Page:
Did you know an Allurez diamond is truly rare from its origin to its appearance? Only 0.01% of the world’s diamonds meet Allurez’s standards to be used in our fine jewelry. That being said, at Allurez one of the most important measures we take in purchasing our diamonds, is to purchase diamonds from conflict-free nations.
In 2006, many of us sat, in theaters, in awe of Leonardo Dicaprio’s performance in the acclaimed movie Blood Diamond. Do you ever wonder if your diamond purchase could be contributing to the gruesome brutality surrounding diamonds in some parts of the world?
“Blood diamonds” also known as a “war diamonds” or “conflict diamonds” are diamonds that are sold in effort to fund war. In many parts of Africa, diamonds are linked to acts of terrorism as well as cold-blooded acts of civil conflict. In Sierra Lion, diamonds are said to have a unique look to them that are unlike any other diamonds in the world, they are highly sought after. The abundance of these beautiful diamonds in the country could be a blessing, supporting the economy and improving the livelihood of many citizens of Sierra Lion. However, from 1991 to 2001 The RUF- rev united front- used diamonds to fund one of the most gruesome civil wars this world has seen, “revolutionists” murdered thousands of innocent civilians. The war in Sierra Lione left the country traumatized until this day.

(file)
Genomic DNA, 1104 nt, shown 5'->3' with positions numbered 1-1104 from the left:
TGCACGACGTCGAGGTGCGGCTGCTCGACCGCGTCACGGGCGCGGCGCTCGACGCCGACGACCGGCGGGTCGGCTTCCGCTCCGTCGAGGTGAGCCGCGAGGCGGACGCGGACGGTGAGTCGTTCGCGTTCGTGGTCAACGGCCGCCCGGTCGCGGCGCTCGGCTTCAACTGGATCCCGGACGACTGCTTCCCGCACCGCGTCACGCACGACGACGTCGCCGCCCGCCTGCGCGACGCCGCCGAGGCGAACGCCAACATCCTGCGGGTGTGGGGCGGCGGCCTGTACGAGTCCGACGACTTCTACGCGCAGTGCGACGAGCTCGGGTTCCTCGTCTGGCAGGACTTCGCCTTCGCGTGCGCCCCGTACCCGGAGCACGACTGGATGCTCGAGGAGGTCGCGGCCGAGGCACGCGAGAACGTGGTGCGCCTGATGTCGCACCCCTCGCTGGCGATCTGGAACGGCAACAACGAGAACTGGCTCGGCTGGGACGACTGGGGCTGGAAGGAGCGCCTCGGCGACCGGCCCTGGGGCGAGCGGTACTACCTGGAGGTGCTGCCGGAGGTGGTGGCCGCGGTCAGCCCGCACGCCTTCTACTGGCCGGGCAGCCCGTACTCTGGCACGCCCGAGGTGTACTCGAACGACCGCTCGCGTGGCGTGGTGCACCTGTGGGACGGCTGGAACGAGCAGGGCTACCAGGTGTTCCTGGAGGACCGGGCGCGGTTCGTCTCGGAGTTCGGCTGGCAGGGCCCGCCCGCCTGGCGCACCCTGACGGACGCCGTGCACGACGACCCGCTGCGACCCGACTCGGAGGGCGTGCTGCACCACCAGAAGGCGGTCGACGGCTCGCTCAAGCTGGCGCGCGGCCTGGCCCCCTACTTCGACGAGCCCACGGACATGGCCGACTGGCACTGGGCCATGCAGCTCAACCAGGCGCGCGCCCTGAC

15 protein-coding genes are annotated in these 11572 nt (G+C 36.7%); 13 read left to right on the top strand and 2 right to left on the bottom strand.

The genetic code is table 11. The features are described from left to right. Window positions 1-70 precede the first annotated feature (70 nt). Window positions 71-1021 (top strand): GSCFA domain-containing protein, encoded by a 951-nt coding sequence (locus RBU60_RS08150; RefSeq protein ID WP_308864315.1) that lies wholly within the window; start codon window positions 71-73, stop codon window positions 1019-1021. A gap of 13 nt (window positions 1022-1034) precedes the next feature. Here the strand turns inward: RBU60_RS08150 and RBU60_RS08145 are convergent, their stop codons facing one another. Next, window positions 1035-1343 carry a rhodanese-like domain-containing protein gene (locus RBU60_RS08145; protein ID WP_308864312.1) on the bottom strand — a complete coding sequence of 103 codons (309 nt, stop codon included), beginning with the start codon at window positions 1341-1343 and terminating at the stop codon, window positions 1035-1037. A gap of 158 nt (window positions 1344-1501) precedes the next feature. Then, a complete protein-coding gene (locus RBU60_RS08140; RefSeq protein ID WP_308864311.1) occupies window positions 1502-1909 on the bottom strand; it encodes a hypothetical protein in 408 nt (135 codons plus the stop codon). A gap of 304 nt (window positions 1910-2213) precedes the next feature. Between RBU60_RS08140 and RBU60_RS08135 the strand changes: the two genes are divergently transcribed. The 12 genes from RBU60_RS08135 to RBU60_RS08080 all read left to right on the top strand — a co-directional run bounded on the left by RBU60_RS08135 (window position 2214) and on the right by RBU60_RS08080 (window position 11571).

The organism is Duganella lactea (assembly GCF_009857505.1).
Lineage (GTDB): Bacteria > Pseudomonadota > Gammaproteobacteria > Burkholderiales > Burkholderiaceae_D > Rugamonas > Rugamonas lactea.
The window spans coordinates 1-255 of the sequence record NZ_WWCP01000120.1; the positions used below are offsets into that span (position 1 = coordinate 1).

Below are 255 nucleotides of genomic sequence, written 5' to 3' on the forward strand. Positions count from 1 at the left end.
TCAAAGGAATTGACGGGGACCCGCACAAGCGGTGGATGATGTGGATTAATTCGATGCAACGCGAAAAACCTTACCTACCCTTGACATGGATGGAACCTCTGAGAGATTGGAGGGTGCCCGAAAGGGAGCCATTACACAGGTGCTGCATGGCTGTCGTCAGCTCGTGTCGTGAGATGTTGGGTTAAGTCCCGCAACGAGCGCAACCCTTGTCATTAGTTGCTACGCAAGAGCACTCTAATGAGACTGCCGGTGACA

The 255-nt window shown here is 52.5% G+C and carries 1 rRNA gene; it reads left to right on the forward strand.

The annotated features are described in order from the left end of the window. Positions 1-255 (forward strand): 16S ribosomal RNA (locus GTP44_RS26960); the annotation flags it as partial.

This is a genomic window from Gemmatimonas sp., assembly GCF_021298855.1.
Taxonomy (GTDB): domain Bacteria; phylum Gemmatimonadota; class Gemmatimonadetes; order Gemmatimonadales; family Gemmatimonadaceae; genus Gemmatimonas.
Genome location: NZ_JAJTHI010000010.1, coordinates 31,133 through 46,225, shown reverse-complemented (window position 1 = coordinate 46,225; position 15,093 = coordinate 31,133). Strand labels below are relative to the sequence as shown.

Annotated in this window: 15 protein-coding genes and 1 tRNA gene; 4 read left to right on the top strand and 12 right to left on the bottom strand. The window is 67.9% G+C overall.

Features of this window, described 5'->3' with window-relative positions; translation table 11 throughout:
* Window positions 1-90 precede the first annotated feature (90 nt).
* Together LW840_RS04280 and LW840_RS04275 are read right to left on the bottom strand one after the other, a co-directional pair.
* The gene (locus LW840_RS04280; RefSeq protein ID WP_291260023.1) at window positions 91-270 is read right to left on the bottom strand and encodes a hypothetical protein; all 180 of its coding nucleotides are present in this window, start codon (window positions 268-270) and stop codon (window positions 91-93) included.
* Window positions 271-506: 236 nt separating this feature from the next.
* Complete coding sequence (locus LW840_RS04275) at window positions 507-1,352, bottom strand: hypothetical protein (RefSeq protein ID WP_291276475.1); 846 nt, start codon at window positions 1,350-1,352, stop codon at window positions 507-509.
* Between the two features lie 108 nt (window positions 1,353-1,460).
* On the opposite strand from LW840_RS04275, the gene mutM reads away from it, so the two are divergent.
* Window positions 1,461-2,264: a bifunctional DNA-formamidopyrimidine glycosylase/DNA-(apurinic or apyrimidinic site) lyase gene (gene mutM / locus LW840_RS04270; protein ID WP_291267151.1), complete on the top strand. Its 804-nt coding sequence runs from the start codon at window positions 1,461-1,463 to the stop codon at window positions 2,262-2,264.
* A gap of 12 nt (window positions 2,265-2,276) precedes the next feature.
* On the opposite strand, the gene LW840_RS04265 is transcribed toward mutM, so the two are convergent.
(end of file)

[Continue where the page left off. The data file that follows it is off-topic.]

Today, two-thirds of the world’s diamonds are mined in African countries where these problems still exist, making it difficult to differentiate between a blood diamond and conflict-free diamond. What can we do to avoid conflict diamonds?
The global diamond industry, including retailers such as Allurez, has taken drastic steps to put an end to the trade of conflict diamonds. These steps include adhering to the strict import policies and the support of the Kimberley Process, which ensures that diamonds are imported from conflict-free nations.
The Kimberley Process Certification Scheme (KPCS) was established in 2003, after being introduced by the United Nations General Assembly, to make sure that diamonds were not being sold to finance violence by rebel groups and their allies. This system seeks to track diamonds from the moment they are mined, to the point they reach the global diamond market. The members of the Kimberley Process agree only to trade amongst themselves. In addition, they inspect each other’s facilities, ensuring that the inspection process is unbiased.
Allurez has a zero tolerance policy towards blood diamonds. We will not import our diamonds from nations which use diamonds for financing wars or internal strife. This is the Allurez promise.